This case started out explosively. That isn’t a figurative statement. The plaintiff was working on a boat. It was docked on the Mississippi River. It had come up from Puerto Rico. When the incident occurred, it was in Illinois waters. The man was just 37 years old. He was in the engine room. Someone was working on one of the air tanks. Yet, there wasn’t a relief valve on it. Also, there didn’t appear to be a drain valve. At some point, it exploded. The force sent him flying in the air. He came crashing down on his neck. The event left him paralyzed. He needed multiple surgeries and long-term treatment. Still, his life would never be the same. He obviously couldn’t work. Plus, he had to deal with the pain of the accident. He brought a Jones Act claim. He listed these issues and sought compensation. His past medical bills totaled over $500,000. His project future care costs hovered around $1 million. In the end, the company’s insurance company sought to settle. They gave the man over seven million. This represented his past/future care. It also paid him for his changed life and suffering. Finally, it accounted for his lost income. This is one of the highest Jones Act claims in Illinois history.
$122,500 ILLINOIS SETTLEMENT.
This Jones Act suit was a slip and fall type. A man was working on a dock when he fell into a pile of ratchets. He was 67 at the time of the event. He brought a claim to recover. He alleged the defendant should have laid non-slip paint. Also, he complained that the ratchets weren’t properly stored. For his damages, he alleged various injuries. He tore muscles in his shoulder. Some of those had to be repaired through surgery. He also lost money because he couldn’t work. In discovery, documents showed that the defendant was aware of the slippery surface. This helped the plaintiff’s case a lot. It further highlighted the egregiousness of the situation. It made the defendant look more negligent. However, the plaintiff still had challenges of his own. He had to overcome the response that he too was culpable. Defendants often charge plaintiffs like this with comparative negligence. This means they shouldn’t recover if they took part in the fault. Put another way, the plaintiff could have avoided incident with more caution. To combat this, the plaintiff needed to show that the defendant’s unreasonable conduct was more to blame for the accident than his own. When it appeared likely that he would do that, the defendant sought to settle. Note, his medical bills and lost income were paid immediately. That was due to the fact that this was a Jones Act claim. The settlement amount above took care of his suffering, pain, lost normal life, and future lost income.
$2,010,450 ILLINOIS SETTLEMENT.
This tragic tale involved a carpenter. He was working on a barge. The ship was going down the Chicago River. As it reached the corner of Archer and Ashland, trouble sprang up. The man was high up on a crane. He was taking down a platform off the Stevenson. The city had been engaging in reconstruction. As he was doing this, the crane toppled over and he fell to the water. A bunch of his coworkers jumped into the river to try and rescue him. Yet, they couldn’t remove him from his safety suit. He drowned because of that. He was survived by a wife and four kids. They brought a claim for damages. This was a Jones Act case because of the man’s employer. Their suit largely rested on wrongful death. They sought compensation for his passing. The damages they cited included lost support, companionship, and expenses. Their main target was the crane maker. They drew out a products liability argument. Then, they pointed to the business as responsible for his death. Had it not been for the defectively made crane, he would still be alive in their opinion. In the end, it was that business that paid the most to the family. The company’s insurer gave the family $2,000,000. The employer added about $5,000 and the barge owner added roughly the same.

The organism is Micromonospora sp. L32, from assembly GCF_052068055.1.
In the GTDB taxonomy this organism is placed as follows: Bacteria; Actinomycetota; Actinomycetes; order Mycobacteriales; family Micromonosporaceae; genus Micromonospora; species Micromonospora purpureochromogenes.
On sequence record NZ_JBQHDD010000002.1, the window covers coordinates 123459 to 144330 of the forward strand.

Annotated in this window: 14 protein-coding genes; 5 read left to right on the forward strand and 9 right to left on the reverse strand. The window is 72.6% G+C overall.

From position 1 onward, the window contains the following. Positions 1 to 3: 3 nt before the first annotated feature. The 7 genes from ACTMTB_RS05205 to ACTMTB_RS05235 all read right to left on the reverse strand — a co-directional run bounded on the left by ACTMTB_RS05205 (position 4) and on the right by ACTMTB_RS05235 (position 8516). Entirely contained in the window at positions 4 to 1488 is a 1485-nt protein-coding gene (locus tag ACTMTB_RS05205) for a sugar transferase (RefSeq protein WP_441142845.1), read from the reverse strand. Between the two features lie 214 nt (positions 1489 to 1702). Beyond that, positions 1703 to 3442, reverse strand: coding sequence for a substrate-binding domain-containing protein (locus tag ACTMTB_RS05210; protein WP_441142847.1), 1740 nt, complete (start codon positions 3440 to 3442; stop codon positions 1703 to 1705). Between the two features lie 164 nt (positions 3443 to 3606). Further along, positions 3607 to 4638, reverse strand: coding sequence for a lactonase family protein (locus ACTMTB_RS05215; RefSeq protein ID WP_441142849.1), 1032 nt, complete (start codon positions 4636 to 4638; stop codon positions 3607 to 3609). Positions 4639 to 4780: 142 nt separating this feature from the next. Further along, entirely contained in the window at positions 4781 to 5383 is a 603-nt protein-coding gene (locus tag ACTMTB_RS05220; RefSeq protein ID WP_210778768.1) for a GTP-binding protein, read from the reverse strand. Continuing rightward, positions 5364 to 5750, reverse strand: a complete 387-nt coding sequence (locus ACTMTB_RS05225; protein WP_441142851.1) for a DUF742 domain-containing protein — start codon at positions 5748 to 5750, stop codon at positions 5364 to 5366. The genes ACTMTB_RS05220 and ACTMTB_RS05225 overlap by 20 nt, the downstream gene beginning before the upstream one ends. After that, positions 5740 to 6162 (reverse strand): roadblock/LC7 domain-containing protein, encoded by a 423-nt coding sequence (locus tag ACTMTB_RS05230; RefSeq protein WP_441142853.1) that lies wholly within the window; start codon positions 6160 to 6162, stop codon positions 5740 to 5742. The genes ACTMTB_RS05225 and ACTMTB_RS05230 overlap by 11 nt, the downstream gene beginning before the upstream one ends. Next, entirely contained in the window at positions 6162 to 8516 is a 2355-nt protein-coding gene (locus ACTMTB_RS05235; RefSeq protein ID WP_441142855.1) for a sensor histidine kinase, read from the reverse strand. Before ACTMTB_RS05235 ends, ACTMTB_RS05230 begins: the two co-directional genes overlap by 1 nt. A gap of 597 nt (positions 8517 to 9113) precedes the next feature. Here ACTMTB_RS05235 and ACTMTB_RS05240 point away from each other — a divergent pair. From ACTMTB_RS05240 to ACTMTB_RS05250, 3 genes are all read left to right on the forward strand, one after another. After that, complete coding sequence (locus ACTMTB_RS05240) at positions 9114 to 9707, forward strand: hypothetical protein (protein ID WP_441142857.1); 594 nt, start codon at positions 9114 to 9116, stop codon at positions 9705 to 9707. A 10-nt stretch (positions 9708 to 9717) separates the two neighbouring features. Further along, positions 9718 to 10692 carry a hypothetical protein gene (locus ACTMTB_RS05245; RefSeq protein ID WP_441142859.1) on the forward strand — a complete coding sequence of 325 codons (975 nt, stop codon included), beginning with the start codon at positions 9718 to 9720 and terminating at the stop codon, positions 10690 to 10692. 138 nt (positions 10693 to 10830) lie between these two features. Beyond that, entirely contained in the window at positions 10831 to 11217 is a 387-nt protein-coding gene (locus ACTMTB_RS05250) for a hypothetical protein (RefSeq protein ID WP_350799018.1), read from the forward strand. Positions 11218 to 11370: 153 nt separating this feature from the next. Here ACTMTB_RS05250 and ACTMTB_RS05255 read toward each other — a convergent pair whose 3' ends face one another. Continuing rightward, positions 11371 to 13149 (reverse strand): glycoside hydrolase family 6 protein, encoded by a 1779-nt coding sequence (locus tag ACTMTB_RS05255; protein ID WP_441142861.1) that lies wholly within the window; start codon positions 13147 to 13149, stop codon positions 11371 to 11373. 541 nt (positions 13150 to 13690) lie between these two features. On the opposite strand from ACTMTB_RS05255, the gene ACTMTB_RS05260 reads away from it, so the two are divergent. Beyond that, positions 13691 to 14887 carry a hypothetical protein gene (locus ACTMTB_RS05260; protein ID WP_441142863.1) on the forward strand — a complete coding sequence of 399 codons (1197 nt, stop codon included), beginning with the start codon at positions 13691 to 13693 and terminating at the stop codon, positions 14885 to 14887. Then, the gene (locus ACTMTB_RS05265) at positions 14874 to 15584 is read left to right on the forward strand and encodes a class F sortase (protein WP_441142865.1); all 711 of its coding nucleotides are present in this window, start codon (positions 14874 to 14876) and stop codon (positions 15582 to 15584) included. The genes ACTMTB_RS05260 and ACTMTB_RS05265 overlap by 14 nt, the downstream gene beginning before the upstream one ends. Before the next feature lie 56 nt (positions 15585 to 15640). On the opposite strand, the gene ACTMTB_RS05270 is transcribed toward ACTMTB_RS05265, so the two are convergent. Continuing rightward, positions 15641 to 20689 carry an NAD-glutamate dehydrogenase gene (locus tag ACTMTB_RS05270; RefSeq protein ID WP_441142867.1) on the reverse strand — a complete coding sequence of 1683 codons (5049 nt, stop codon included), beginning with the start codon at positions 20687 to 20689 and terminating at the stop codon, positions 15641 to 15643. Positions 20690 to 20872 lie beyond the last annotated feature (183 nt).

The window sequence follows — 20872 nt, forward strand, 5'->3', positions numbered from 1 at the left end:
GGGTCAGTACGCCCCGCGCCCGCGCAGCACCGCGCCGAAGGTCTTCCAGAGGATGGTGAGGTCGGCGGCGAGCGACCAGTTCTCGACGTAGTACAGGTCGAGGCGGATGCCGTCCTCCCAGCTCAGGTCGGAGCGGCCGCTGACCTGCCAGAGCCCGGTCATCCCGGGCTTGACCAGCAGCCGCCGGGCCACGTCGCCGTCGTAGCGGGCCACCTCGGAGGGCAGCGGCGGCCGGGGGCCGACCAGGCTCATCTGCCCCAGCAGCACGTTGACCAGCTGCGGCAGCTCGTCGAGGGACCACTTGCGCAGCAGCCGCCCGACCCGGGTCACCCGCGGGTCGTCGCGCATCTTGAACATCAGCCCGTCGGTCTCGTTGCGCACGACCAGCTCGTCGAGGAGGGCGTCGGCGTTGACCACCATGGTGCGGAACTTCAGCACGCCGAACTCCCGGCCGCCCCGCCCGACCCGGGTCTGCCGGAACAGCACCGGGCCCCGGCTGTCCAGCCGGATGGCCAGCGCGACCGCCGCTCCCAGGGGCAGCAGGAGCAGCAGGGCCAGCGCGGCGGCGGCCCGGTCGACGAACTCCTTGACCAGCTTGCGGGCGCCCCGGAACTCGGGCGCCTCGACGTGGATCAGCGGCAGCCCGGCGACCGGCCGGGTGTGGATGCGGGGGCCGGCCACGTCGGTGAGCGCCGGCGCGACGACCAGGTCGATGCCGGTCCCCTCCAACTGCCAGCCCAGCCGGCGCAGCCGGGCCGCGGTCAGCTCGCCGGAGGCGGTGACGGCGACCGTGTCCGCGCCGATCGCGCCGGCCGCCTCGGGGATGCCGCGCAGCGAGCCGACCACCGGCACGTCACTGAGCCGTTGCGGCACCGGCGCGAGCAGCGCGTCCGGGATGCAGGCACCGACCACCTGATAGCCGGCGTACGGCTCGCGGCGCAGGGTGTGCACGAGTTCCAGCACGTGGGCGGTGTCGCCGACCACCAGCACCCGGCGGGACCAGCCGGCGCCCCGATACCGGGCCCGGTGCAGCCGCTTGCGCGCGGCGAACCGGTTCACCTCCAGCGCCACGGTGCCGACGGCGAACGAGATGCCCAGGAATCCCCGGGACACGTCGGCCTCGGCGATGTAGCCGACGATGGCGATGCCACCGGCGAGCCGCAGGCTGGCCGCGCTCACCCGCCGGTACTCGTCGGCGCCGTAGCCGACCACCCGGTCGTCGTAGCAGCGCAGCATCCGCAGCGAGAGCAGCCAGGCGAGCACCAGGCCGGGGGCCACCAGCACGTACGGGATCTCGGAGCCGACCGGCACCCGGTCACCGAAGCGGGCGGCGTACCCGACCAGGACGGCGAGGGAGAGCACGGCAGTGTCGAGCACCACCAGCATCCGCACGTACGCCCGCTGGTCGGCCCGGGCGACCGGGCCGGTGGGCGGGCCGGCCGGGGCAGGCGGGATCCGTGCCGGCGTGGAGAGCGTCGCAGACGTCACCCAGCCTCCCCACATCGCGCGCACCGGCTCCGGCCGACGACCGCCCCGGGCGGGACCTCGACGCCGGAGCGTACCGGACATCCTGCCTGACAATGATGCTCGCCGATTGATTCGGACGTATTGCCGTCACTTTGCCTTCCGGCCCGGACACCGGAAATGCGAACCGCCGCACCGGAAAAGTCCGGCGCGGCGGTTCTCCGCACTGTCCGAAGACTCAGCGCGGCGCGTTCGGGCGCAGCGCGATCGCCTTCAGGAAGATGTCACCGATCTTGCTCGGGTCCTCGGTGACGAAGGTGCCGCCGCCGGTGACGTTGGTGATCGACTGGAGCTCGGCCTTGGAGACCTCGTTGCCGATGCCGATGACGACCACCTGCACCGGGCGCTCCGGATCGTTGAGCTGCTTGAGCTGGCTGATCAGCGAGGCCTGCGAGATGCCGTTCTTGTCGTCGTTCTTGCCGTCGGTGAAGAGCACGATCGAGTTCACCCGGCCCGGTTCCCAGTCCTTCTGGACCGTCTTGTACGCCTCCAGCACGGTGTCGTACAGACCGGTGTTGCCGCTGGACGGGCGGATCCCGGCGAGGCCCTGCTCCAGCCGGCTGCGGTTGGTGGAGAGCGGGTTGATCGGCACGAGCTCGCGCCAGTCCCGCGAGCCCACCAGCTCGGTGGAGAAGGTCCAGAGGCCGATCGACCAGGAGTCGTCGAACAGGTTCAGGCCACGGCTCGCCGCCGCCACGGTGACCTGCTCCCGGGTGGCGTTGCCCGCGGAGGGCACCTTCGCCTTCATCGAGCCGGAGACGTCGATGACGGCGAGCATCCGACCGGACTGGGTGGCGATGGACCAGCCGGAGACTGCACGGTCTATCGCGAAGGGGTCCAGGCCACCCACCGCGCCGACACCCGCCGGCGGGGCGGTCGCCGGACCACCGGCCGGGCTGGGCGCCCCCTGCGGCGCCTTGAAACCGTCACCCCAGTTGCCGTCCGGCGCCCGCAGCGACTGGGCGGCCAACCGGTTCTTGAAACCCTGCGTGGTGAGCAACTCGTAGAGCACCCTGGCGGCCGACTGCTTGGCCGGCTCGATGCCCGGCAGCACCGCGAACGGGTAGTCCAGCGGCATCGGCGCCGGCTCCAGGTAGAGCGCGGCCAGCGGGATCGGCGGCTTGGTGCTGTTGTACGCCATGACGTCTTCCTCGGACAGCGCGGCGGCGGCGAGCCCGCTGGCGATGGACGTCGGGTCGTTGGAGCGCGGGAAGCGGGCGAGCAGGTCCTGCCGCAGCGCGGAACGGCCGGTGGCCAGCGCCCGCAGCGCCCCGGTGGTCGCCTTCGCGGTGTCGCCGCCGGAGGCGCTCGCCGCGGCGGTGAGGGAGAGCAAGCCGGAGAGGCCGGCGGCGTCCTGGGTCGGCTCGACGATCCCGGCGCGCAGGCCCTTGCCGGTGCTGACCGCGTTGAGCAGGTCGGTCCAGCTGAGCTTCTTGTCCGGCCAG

$4,500,000 ILLINOIS SETTLEMENT.
This claim shows how simple accidents can affect seamen for the rest of their lives. Here, a young worker was injured. He was only 24. The incident took just a second. It’s the kind of thing that happens all the time. He merely slipped and fell. In most cases, people get up and think nothing of it. Yet, because of the dangerous setting, the effect here was far greater. The man was told to couple two barges by his boss. They were on the Chicago River, near the downtown area. The lighting wasn’t good. There was gravel on the edges of both boats. The two edges had the same color. This is important for differentiation purposes. Anyways, he jumped down there and tried to couple them. In the process, he slipped, and his foot got caught in between. It was smashed entirely. It had to be amputated above the knee. For the bills, the pain, and the long-term damage, he brought a case. Due to the type of work and employer, it was a Jones Act claim. The case settled. Thus, we can’t decide how issues of negligence would have played out. We can see where the compensation came from though. He got about $516,043 for past medical costs. He obtained $2,000,000 for future medical costs. He received $42,000 for maintenance. Finally, he recovered $600,000 for future care and suffering. This last portion also went to lost income.
Get in Touch With Us Today!
Thus far, we have touched on several factors that can shape the amount and nature of your recovery in a Jones Act case. However, simply looking at these things will not definitively answer what you can get in terms of compensation from a lawsuit. The facts and circumstances of your particular incident and injury will fall uniquely onto the jury. This is why you need to get in touch with us today. We can give you a better prediction after meeting with you and understanding what happened. Also, we can start all the preparations that Jones Act cases require. So give us a call at (888) 424-5757 or reach us through our site and learn what recovery could be waiting for you!
For additional information see the following pages:
- What Laws Govern Jones Act Cases?
- What Laws Govern Maritime Worker Injury Cases?
- What Benefits Are Available to an Injured Seaman Under The Jones Act
- What is the Process for Filing a Jones Act Injury Claim?
- What Should I Do If I’m Injured While Working On A Ship?
- How Long Do You Have To File a Lawsuit For Jones Act Injuries?
- What Type of Damages Are Recoverable Under Jones Act?
- Do I Need A Jones Act Attorney to Represent Me?